Hypertension, diabetes, and longitudinal changes in intraocular pressure.Ophthalmology 2003; 110(5):908-14O
Diabetes and hypertension are recognized risk factors for raised intraocular pressure (IOP). This report examines the longitudinal relationship of hypertension and diabetes to a 4-year IOP change in a black population with high prevalence of these conditions.
Population-based cohort study of a simple random sample of residents of Barbados, West Indies, aged >/=40 years.
A total of 2996 persons without open-angle glaucoma or receiving IOP-lowering medication at baseline.
Participants underwent standardized examinations including applanation tonometry, measurement of blood pressure, and anthropometric indices; a detailed interview; various ocular measurements; and venipuncture for glycosylated hemoglobin (GHb). Diabetes was defined by self-reported physician diagnosis and hypertension by blood pressure >/=140/90 mmHg and/or treatment history.
MAIN OUTCOME MEASURES
The 4-year person-based IOP change between baseline and follow-up was defined as the more positive IOP difference in either eye.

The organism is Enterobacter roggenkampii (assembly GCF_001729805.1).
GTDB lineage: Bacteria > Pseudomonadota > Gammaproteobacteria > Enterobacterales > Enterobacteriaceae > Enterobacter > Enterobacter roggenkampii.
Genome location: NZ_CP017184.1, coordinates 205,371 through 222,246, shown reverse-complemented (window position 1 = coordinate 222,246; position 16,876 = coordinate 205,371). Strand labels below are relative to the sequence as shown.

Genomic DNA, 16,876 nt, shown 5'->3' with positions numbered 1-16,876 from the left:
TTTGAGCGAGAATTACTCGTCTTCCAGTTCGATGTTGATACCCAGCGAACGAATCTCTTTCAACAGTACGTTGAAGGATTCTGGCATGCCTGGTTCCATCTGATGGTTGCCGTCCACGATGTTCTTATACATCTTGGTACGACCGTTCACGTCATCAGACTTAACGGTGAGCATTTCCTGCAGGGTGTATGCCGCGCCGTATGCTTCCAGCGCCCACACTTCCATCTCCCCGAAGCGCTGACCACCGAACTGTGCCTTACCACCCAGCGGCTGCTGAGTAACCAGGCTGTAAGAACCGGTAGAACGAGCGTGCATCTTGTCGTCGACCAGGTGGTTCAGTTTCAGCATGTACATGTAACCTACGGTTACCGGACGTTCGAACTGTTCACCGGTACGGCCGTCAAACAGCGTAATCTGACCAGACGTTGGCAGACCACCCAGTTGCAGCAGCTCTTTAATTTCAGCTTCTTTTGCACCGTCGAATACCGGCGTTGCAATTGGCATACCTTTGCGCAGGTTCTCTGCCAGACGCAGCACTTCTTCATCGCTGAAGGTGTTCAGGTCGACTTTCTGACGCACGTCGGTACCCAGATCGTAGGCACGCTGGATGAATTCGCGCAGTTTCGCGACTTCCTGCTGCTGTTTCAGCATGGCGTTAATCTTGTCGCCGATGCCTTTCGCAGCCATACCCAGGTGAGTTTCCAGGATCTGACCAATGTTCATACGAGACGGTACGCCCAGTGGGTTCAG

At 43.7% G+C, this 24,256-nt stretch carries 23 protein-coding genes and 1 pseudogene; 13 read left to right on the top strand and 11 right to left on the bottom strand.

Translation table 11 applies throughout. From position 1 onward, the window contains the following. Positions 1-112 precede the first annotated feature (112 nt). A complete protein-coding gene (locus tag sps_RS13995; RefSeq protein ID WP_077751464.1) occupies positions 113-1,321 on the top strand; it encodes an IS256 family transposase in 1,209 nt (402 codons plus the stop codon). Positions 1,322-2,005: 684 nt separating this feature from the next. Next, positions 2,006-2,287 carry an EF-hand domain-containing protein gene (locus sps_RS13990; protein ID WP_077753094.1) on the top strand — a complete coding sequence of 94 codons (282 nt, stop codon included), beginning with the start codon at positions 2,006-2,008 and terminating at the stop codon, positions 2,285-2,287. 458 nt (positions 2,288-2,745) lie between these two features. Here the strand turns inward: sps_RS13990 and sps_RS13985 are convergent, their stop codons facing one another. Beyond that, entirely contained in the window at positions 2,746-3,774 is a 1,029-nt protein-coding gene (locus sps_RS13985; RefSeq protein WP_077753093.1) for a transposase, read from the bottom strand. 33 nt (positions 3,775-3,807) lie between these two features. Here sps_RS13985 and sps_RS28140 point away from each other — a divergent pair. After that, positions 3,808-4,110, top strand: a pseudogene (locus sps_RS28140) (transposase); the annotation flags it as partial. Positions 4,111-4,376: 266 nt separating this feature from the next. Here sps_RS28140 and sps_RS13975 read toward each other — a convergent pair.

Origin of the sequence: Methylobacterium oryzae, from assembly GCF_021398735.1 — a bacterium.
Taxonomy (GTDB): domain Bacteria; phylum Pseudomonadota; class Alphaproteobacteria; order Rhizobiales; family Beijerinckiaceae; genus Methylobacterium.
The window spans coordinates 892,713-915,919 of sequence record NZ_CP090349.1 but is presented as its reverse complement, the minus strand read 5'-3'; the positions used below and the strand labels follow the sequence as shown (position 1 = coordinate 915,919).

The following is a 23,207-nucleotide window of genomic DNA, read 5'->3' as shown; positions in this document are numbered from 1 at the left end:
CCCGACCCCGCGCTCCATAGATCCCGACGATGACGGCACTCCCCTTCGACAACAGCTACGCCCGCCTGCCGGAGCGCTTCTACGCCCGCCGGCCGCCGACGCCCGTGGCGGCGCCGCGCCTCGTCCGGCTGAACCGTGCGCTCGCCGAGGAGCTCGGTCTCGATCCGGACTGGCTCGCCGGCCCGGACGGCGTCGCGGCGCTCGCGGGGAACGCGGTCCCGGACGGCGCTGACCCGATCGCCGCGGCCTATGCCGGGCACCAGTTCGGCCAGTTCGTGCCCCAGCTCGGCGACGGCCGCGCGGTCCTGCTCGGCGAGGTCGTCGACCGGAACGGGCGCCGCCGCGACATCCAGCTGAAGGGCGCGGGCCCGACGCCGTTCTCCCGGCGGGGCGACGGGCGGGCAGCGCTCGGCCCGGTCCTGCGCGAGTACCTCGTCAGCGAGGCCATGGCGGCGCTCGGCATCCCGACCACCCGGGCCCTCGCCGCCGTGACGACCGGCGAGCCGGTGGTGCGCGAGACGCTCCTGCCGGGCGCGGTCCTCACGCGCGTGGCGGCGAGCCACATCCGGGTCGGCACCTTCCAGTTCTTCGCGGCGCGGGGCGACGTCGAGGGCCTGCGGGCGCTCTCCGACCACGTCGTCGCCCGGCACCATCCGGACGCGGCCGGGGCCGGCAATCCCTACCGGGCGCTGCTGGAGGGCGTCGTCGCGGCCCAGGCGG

An IOP >21 mmHg at baseline was more likely in black and in mixed (black and white) participants (age-gender adjusted odds ratio [OR], 3.9 and 3.8, respectively) than in whites. Similarly, these groups had more hypertension (age-gender adjusted OR, 2.4 and 2.1, respectively) and diabetes (age-gender adjusted OR, 3.9 and 1.7, respectively) than did whites. Mean IOP in black participants increased by 2.5 (standard deviation, 3.9) mmHg over 4 years. Multiple regression analyses showed that baseline diabetes history and hypertension, as well as older age, elevated GHb, higher blood pressures, and lower baseline IOP were associated with a 4-year increase of IOP. The association between diabetes history/GHb and IOP increase became borderline/nonsignificant when persons who underwent cataract surgery during follow-up were excluded.
This report provides new data on the relationship of systemic factors to longitudinal increases in IOP in an African-origin population. Results highlight the increased risk of elevated IOP in populations with high prevalences of diabetes and hypertension.